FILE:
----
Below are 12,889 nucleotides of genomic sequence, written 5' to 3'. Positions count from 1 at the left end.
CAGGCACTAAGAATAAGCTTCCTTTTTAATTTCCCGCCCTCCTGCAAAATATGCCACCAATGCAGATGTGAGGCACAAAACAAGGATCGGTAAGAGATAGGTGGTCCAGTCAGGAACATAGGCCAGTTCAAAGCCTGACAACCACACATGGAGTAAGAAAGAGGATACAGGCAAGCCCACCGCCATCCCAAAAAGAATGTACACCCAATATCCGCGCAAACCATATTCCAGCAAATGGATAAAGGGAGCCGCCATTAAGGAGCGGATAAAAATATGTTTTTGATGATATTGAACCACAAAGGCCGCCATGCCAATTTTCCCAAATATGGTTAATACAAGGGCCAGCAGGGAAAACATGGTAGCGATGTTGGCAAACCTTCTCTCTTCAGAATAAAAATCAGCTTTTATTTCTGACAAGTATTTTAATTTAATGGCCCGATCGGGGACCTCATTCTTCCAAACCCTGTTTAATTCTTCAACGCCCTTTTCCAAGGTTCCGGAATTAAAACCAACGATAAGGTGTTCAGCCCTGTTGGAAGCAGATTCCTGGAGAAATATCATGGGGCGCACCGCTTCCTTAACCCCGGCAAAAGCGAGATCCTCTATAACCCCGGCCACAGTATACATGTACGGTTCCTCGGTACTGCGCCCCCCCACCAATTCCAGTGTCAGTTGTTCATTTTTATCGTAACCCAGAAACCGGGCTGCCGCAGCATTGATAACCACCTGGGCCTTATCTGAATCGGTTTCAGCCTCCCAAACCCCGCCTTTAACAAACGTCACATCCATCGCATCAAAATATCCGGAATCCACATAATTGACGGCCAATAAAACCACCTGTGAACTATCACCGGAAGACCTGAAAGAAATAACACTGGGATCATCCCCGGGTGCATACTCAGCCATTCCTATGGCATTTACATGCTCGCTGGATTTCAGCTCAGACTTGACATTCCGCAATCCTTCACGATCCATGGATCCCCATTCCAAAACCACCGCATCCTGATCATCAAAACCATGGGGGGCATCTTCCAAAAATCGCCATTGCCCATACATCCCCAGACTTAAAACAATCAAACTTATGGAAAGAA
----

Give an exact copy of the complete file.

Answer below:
Below are 12,889 nucleotides of genomic sequence, written 5' to 3'. Positions count from 1 at the left end.
CAGGCACTAAGAATAAGCTTCCTTTTTAATTTCCCGCCCTCCTGCAAAATATGCCACCAATGCAGATGTGAGGCACAAAACAAGGATCGGTAAGAGATAGGTGGTCCAGTCAGGAACATAGGCCAGTTCAAAGCCTGACAACCACACATGGAGTAAGAAAGAGGATACAGGCAAGCCCACCGCCATCCCAAAAAGAATGTACACCCAATATCCGCGCAAACCATATTCCAGCAAATGGATAAAGGGAGCCGCCATTAAGGAGCGGATAAAAATATGTTTTTGATGATATTGAACCACAAAGGCCGCCATGCCAATTTTCCCAAATATGGTTAATACAAGGGCCAGCAGGGAAAACATGGTAGCGATGTTGGCAAACCTTCTCTCTTCAGAATAAAAATCAGCTTTTATTTCTGACAAGTATTTTAATTTAATGGCCCGATCGGGGACCTCATTCTTCCAAACCCTGTTTAATTCTTCAACGCCCTTTTCCAAGGTTCCGGAATTAAAACCAACGATAAGGTGTTCAGCCCTGTTGGAAGCAGATTCCTGGAGAAATATCATGGGGCGCACCGCTTCCTTAACCCCGGCAAAAGCGAGATCCTCTATAACCCCGGCCACAGTATACATGTACGGTTCCTCGGTACTGCGCCCCCCCACCAATTCCAGTGTCAGTTGTTCATTTTTATCGTAACCCAGAAACCGGGCTGCCGCAGCATTGATAACCACCTGGGCCTTATCTGAATCGGTTTCAGCCTCCCAAACCCCGCCTTTAACAAACGTCACATCCATCGCATCAAAATATCCGGAATCCACATAATTGACGGCCAATAAAACCACCTGTGAACTATCACCGGAAGACCTGAAAGAAATAACACTGGGATCATCCCCGGGTGCATACTCAGCCATTCCTATGGCATTTACATGCTCGCTGGATTTCAGCTCAGACTTGACATTCCGCAATCCTTCACGATCCATGGATCCCCATTCCAAAACCACCGCATCCTGATCATCAAAACCATGGGGGGCATCTTCCAAAAATCGCCATTGCCCATACATCCCCAGACTTAAAACAATCAAACTTATGGAAAGAA